I've never felt this way about anyone before, and I fear I never will again.
Last weekend as we held each other on my doorstep, it felt different. I loved him, but didn't need him. Things were ending, whether I wanted them to or not.
Last week as I'd walk across campus I'd see couples holding hands or lying in the sun. I hated them. I hated them for having something I couldn't. My Scott was gone, but on Saturday I'd show them.
This week when I see a woman leaning her head on her man's shoulder, her eyes closed; when I see a couple necking passionately in their own owrld in the middle of the bustling hallway, there was no jealousy. There was no hate. My Scott really was gone.
I was expecting to break up with him, not to break up with each other. It was entirely mutual, unlike the inception of our relationship. He was always the first to pick me up, drive me home, put an arm around me, hold my hand, say "I like you," then "I've fallen for you," then lean in and kiss me. At the beginning he invested far more far quicker than I, therefore I wasn't expecting him to be done before me. I was expecting to lay it all out, step aside, and let m stubborn, insistent side carry me through the subsequent and expected waves of misery.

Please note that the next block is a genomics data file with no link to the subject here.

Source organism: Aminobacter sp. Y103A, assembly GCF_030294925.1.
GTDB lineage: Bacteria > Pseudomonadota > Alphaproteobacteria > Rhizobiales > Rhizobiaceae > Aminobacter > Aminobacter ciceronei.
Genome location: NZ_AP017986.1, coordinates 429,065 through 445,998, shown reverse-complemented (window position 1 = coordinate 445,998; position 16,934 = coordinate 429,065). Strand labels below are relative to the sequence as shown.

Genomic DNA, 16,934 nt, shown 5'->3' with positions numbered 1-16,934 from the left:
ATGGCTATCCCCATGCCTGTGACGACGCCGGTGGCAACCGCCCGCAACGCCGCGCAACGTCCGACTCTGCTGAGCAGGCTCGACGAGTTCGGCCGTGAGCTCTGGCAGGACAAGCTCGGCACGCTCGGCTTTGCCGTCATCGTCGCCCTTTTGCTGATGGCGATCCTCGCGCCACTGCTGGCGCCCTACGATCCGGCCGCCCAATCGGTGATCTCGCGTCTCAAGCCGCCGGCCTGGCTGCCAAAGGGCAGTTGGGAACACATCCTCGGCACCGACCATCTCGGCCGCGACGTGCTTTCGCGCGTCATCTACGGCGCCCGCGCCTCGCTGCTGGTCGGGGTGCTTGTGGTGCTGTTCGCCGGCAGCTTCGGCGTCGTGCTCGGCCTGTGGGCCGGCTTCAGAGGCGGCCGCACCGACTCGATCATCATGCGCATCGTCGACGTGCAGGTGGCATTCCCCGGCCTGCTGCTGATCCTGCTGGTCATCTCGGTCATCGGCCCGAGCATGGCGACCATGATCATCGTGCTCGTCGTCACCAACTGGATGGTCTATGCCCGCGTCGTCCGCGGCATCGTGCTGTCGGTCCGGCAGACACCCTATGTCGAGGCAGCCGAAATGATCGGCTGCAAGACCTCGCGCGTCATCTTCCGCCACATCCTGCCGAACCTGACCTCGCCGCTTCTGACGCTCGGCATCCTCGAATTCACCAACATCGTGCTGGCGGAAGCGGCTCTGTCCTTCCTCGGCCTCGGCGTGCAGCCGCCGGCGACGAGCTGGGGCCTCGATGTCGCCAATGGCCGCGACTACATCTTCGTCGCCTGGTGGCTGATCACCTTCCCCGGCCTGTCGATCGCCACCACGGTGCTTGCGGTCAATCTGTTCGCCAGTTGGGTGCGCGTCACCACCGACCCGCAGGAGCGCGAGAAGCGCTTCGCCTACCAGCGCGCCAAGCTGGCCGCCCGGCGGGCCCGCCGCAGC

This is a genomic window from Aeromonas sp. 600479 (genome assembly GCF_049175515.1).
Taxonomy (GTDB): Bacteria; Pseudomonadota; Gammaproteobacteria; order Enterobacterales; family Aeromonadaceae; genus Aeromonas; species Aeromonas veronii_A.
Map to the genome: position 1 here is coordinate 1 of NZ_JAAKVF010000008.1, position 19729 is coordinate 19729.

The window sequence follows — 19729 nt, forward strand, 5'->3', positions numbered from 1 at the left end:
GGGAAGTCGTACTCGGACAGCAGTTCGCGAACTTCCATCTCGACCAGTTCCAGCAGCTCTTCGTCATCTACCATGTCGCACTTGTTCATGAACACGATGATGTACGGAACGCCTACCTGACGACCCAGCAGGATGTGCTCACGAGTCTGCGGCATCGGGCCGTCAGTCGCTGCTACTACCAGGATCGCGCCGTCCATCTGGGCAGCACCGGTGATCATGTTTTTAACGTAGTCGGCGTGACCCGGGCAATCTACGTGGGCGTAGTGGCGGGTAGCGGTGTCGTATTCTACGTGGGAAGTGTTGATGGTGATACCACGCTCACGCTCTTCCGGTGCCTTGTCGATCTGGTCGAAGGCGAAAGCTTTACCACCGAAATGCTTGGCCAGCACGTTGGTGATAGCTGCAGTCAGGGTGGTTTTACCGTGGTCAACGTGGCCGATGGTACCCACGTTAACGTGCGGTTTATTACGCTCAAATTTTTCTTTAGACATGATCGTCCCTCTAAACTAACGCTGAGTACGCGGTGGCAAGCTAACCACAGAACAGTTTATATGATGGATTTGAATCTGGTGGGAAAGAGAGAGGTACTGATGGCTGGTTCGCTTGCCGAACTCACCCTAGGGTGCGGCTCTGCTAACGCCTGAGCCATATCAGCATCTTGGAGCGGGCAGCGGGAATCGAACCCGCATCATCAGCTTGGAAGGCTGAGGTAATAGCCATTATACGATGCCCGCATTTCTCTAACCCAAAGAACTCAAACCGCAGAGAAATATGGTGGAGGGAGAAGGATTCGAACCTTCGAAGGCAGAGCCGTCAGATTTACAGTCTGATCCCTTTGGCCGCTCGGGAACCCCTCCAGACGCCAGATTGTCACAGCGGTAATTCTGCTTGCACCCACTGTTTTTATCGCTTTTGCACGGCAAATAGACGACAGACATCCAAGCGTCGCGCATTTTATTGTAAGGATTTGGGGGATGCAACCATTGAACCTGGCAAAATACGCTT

No, he knew it had to be over, just as I did the last night we saw each other.
At times I wish I had my tenacity on my side, but it's lain dormant as of late. Instead there's something else, something deeper. Something that says "I don't know what's going to happen tomorrow, much less in the next couple years, but it'll be all right." I'm sad, but I'm not morose. I'm not curled in a fetal position surrounded by a halo of chocolate wrappers. It just feels right, and my tenacity isn't insisting that I be wrong.